Updated: Mar 11, 2019
The ability to ask meaningful questions is a fundamental yet often overlooked skill in the UX Designer’s toolkit. I’ve begun to notice a clear correlation between the number of questions a designer asks throughout the process and the quality of the final design output.
It’s much more than creating, it’s about understanding your problem so well that the solution is obvious.
To understand the challenge at hand, UX Designers must ask great questions at every stage of the process. I’ve catalogued a robust list of questions (100 to be exact) that I’ve found to be useful for projects spanning industries, devices, and personas. While by no means comprehensive, it should provide a framework for design thinking through different stages of a project.
To align the delivery team and stakeholders around the vision and project plan, the big questions need to be asked. Avoid jumping to solutions, instead focus on the underlying problems and insights that can give the team foundational knowledge to design from later.
What is the problem or need we are aiming to solve?
What does the product need to do?
What is the business opportunity? (e.g. acquisition, activation, retention, revenue, referral, etc.)
What are the Key Performance Indicators (KPIs)?
How else will we define success for this project?
How does this product fit into the overall strategy?
Who are the users or customers?
Why is this important to them?
Why do they care?
What are the users trying to do?
What are their pain points?
How can we reach users through this design process?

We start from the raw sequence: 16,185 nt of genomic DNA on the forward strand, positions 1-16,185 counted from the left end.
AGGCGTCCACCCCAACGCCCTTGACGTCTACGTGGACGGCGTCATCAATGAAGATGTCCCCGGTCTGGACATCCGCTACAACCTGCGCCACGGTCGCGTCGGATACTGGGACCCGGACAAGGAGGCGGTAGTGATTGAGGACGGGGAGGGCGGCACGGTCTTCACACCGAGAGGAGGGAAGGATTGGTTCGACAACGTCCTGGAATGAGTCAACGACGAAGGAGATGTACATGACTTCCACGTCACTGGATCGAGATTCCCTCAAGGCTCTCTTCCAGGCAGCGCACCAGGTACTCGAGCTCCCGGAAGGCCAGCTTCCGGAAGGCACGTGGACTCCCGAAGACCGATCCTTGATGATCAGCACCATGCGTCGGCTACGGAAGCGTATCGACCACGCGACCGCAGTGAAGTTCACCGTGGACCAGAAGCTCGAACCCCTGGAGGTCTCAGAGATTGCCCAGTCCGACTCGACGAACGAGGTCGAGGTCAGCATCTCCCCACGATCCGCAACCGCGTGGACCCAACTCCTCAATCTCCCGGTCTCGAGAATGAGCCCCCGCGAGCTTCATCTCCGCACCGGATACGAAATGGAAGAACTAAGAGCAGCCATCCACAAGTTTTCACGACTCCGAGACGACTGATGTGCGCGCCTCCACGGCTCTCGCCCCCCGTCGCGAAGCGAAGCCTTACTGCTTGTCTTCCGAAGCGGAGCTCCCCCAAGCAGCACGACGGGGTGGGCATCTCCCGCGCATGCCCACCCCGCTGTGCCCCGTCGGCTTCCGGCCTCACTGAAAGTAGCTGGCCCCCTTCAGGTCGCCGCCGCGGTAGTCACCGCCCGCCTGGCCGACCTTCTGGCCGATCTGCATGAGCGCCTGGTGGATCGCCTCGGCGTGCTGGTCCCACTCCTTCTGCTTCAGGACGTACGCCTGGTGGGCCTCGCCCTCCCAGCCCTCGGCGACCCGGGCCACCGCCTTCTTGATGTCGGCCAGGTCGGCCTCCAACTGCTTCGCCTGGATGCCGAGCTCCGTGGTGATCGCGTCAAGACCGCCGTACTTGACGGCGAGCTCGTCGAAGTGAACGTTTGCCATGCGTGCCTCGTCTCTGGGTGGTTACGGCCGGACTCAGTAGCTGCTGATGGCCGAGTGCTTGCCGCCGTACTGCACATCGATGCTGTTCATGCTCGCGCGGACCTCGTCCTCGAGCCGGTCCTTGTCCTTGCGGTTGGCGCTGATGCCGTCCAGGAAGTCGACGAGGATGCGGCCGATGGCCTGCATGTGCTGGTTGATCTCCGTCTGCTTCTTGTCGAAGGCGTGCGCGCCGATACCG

Are there any constraints (technological, business, etc.)?
How are we better than our competitors?
Are there any relevant products we can look at?
Who are the primary decision makers on this project?
Does any relevant documentation exist (personas, user flows, etc.)?
Do brand guidelines exist?
Does a style guide exist?
Further understand the business and market by speaking with individuals who who have a vested interest in the organization and the project. Many of these questions can be asked during kickoffs, but if asked individually they can yield better answers.
What is your role in this project?
What is the one thing we must get right to make this project worth undertaking?
How will you, personally, define success for this project?
What is the role of this project in achieving that success?
What are the goals you need to achieve from this project?
What have you tried that has/hasn’t worked?
What went wrong in that case?
Who are the biggest competitors and what worries you about them?
How do you expect to differentiate this product?
Where do you want the product to be in the next year, 5 years?
What keeps you up at night with regards to your users?
What assumptions do you think you are making about your users?
What do you know for sure about your users?
What are the most common problems your users face?
What worries you about this project?
Avoid the risk and expense of creating something users don’t want by first understanding their goals and pain points. Answers to these questions can give you the all-important “why” behind user behavior. These are best supplemented with observational findings (what users say and do can be different) and analytics if they exist.
What does your typical weekday look like?
Tell me about your role at your company.
What are your daily responsibilities?
What are some of the apps and websites you use the most?
How do you currently go about [problem/task]?
Are you looking for a solution or alternative for [problem/task]?
Tell me about the last time you tried to [problem/task].